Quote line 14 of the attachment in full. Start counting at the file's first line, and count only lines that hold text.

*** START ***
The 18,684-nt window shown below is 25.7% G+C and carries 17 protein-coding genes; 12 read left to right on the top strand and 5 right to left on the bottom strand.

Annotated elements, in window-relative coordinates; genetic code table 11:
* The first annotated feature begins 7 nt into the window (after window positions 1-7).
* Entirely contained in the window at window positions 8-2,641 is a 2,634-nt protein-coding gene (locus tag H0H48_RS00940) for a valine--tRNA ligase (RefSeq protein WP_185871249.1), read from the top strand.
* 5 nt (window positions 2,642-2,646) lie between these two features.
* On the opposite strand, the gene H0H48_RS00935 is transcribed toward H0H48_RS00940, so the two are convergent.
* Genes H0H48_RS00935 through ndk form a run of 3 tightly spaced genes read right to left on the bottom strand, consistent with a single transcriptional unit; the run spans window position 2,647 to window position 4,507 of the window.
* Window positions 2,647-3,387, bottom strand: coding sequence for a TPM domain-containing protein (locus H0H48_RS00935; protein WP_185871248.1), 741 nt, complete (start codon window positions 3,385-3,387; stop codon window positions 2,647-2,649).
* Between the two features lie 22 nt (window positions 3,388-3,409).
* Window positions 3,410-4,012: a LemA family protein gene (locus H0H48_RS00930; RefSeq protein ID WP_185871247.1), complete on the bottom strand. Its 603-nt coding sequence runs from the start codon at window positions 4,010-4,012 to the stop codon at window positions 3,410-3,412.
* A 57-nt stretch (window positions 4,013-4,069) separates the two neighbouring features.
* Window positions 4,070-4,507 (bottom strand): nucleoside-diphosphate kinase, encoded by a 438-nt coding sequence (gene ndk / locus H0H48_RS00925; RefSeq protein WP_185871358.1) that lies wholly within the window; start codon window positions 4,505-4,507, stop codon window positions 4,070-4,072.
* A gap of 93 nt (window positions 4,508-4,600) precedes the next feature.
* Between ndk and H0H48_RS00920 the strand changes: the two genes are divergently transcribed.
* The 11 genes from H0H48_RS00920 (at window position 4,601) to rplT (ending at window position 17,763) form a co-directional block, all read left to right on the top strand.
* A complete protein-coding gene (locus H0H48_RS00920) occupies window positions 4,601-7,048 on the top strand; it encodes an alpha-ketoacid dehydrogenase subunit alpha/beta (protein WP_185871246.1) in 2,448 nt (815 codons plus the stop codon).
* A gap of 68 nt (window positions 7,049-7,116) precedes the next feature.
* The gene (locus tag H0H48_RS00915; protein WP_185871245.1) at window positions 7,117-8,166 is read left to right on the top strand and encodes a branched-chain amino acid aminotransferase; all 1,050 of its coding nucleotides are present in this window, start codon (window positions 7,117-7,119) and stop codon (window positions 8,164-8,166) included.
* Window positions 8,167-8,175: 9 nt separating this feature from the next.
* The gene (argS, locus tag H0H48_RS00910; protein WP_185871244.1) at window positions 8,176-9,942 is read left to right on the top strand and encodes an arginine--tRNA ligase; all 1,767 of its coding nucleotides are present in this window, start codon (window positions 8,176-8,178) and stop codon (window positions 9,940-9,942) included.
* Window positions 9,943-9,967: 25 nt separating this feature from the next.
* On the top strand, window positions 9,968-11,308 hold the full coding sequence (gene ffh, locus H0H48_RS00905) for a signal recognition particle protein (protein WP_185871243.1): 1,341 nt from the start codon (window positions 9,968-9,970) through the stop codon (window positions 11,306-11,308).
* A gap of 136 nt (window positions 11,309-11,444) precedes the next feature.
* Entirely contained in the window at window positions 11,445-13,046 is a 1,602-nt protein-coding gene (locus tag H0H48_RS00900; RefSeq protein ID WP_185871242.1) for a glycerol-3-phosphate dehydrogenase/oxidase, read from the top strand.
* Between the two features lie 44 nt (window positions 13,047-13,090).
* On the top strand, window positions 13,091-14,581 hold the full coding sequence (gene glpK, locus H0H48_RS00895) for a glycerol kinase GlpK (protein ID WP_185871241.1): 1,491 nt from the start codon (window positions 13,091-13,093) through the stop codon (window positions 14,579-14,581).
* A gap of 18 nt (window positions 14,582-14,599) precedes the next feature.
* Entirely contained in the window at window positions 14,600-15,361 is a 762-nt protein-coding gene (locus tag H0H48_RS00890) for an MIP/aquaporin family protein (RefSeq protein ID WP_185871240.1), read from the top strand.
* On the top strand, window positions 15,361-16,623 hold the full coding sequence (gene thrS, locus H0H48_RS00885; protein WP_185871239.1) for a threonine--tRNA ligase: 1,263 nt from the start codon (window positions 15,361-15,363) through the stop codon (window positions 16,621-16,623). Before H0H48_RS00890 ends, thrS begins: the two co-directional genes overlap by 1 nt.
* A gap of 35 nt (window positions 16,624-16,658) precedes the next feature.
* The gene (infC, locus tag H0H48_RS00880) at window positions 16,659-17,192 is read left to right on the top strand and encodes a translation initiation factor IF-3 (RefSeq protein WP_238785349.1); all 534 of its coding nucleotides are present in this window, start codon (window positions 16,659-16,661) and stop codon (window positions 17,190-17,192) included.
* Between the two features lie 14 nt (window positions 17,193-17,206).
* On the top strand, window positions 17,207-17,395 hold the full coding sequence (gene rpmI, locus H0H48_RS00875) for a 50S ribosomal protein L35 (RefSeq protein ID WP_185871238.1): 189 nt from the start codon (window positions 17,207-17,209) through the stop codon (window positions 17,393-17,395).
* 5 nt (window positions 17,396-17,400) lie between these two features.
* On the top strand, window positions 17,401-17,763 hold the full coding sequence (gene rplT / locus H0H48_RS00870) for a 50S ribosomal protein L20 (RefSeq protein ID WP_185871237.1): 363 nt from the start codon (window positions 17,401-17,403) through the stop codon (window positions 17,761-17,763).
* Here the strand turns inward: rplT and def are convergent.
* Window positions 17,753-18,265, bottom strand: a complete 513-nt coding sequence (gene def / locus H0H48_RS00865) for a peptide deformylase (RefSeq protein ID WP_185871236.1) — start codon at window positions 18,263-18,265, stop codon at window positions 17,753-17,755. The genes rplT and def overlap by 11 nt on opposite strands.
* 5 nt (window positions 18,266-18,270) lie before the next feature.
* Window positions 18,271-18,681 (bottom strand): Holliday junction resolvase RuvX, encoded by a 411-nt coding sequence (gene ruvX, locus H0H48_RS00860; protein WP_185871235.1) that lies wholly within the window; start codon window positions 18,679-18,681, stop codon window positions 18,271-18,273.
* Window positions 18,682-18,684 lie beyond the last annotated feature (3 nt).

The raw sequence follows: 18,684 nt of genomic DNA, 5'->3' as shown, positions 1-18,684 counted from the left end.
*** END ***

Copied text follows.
* Between ndk and H0H48_RS00920 the strand changes: the two genes are divergently transcribed.